The story is simple: a young man, Franz, distresses his fiancée, Swanilda, by falling in love with a mechanical doll, Coppélia. The doll’s inventor, Dr. Coppélius, inhabits a morally vague world of Frankensteinian longing: he yearns to bring Coppélia to life by playing Dracula with Franz’s life force. In the ballet’s source texts, The Sandman and The Doll, by E. T. A. Hoffmann, a late 18th early 19th century Romantic fantasist, the doll goes machine-mad, strangles, then beheads young Franz; in the ballet, a thousand flowers bloom as Franz grows worthy of, then weds, Swanilda. She, at one point, finds the key to the house of Dr. Coppélius, and, overcoming fear, tiptoes her balletic cohort into his wax doll laboratory. There, to the delight of both children and adults in the audience, a Benetton of Chinese, Turkish, Scottish, and other ethnically stereotyped automatons comes to life. I’m surprised that (to my knowledge) no politically correct cultural warrior has yet condemned Coppélia for racism or “cultural appropriation.”
Each fairy tale is a magic mirror
“Each fairy tale is a magic mirror which reflects some aspect of your inner world, and of the steps required by our evolution from immaturity to maturity.” — Bruno Bettelheim, The Meaning and Importance of Fairy Tales, 1976.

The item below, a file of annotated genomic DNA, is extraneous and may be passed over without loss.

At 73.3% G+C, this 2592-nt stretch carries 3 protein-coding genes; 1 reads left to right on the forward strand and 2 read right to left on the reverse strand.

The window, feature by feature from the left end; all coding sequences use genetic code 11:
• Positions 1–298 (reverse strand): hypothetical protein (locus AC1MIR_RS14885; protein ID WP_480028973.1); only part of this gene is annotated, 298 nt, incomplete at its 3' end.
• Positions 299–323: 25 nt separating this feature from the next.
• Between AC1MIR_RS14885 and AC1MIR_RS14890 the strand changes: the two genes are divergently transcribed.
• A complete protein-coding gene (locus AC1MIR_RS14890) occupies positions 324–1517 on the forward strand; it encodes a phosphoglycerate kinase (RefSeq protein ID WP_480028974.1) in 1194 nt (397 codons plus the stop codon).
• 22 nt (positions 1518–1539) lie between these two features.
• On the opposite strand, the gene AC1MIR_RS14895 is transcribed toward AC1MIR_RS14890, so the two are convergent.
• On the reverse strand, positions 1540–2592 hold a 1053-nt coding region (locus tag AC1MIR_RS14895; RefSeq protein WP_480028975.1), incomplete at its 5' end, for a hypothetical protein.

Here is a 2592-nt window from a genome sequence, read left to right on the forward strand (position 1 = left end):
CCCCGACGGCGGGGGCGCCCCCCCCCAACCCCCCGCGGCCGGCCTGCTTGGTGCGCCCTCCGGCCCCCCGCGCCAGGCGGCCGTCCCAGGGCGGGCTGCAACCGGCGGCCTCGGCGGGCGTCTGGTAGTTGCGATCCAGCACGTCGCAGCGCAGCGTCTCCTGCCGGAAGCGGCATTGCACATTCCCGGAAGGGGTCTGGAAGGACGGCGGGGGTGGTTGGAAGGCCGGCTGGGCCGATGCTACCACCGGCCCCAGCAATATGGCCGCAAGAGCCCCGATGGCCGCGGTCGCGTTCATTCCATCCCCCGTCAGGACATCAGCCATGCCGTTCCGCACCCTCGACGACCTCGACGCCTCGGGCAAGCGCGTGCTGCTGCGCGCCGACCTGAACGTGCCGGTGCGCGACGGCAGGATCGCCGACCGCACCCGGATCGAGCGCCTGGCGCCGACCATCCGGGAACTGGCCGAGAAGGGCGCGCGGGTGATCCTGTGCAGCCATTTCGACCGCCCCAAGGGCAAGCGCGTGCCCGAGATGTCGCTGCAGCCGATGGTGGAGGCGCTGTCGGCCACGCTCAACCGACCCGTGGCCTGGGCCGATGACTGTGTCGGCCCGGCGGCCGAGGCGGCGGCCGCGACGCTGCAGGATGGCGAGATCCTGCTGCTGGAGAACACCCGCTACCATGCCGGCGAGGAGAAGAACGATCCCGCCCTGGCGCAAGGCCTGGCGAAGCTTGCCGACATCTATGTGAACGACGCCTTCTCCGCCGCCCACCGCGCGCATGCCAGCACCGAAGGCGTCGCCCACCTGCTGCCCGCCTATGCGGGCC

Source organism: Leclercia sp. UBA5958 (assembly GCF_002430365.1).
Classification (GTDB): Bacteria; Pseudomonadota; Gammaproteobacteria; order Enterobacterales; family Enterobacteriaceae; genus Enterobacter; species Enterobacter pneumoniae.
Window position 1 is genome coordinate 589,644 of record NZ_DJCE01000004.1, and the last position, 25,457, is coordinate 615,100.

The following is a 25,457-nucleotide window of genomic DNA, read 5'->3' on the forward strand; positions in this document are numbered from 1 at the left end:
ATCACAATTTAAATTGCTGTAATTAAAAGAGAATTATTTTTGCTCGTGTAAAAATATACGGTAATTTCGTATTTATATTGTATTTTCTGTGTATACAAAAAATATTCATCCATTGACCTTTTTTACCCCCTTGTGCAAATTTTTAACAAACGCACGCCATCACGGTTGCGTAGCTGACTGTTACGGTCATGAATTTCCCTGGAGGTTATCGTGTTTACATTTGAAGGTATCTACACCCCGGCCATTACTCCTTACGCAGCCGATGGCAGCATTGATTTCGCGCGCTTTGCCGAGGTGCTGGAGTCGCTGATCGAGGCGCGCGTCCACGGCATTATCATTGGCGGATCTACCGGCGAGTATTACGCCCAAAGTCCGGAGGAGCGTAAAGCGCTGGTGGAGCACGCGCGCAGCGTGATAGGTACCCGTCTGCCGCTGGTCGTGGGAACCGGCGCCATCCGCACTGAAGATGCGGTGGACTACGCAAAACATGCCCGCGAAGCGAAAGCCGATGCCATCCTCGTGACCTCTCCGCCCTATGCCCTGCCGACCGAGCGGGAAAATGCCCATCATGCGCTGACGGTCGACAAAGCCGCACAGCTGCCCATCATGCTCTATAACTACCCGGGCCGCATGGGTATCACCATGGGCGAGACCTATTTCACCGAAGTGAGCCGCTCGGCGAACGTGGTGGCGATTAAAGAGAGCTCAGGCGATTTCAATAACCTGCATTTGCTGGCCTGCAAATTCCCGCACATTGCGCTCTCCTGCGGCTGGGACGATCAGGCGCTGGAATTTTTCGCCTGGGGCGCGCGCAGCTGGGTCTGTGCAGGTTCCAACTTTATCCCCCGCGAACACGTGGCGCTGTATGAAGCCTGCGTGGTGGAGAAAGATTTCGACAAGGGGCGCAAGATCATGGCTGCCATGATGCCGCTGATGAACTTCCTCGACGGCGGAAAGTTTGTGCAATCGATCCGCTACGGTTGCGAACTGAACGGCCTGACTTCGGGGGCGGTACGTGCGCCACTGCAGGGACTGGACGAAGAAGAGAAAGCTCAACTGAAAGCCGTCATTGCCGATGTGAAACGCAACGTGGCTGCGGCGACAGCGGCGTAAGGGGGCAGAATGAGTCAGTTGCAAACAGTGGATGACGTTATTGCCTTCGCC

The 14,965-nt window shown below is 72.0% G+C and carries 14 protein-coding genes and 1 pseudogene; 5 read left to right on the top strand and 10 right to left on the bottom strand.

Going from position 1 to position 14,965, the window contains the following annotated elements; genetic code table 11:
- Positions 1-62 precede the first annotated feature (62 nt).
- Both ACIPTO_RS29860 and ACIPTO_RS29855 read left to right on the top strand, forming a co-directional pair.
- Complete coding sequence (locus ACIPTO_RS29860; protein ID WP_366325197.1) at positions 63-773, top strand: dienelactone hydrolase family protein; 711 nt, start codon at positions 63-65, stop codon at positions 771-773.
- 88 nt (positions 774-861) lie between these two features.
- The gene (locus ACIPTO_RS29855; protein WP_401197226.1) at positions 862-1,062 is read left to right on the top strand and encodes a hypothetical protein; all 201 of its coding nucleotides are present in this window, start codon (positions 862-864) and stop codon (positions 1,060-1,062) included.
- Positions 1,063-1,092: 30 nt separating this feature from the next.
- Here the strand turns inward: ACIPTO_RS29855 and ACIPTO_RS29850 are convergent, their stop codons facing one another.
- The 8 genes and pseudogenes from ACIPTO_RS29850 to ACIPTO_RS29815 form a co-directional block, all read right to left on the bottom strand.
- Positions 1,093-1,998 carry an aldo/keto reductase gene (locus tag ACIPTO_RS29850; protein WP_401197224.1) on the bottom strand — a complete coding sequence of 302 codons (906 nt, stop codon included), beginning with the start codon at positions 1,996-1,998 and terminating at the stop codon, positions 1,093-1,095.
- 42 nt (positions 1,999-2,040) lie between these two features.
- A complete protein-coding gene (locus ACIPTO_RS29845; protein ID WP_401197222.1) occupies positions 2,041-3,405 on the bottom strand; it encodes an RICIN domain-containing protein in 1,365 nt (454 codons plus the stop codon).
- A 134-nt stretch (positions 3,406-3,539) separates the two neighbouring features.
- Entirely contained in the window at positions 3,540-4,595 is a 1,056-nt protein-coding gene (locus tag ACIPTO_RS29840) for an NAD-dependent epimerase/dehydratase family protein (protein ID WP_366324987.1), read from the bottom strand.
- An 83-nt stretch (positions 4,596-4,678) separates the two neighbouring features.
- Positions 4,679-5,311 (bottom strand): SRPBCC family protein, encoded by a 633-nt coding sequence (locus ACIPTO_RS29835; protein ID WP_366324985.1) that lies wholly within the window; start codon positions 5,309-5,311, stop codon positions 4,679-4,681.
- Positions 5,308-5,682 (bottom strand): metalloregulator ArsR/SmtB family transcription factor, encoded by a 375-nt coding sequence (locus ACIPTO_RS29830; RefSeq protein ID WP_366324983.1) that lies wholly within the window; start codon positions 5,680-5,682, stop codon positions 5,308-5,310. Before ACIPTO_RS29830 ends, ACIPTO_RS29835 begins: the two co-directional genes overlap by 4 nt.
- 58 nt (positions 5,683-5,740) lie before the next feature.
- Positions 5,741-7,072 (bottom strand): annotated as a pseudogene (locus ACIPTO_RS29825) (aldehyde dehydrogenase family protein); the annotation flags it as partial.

I recently read a review of Coppélia in a British newspaper, excerpted below. It was written, apparently, by a typically taste-, style-, and judgement-deficient member of the the above-mentioned politically correct, cultural warrior caste:
“Considering the fact that ENB [English National Ballet] boss Tamara Rojo has made a big deal of taking the company into new modern territory, and not wanting ballet to be seen as all fairy tales for little girls, it’s funny that she chose to programme Coppélia, one of the oldest ballets in the rep and very much a childish fantasy.
Each fairy tale is a magic mirror which reflects some aspect of your inner world, and of the steps required by our evolution from immaturity to maturity.
“Coppélia is like the UKIP [United Kingdom Independence Party] of ballet (minus the racism): firmly planted in the olden days, in a chocolate-box world that never actually existed, with some questionable morals on the side. The story, from an E. T. A. Hoffmann tale, but with all the dark undercurrent exorcised, involves a young man who falls in love with the perfect woman, only to discover she’s a life-sized doll. The fact that he’s a two-timing cad who’s already engaged to someone else seems to be by the by. [. . .]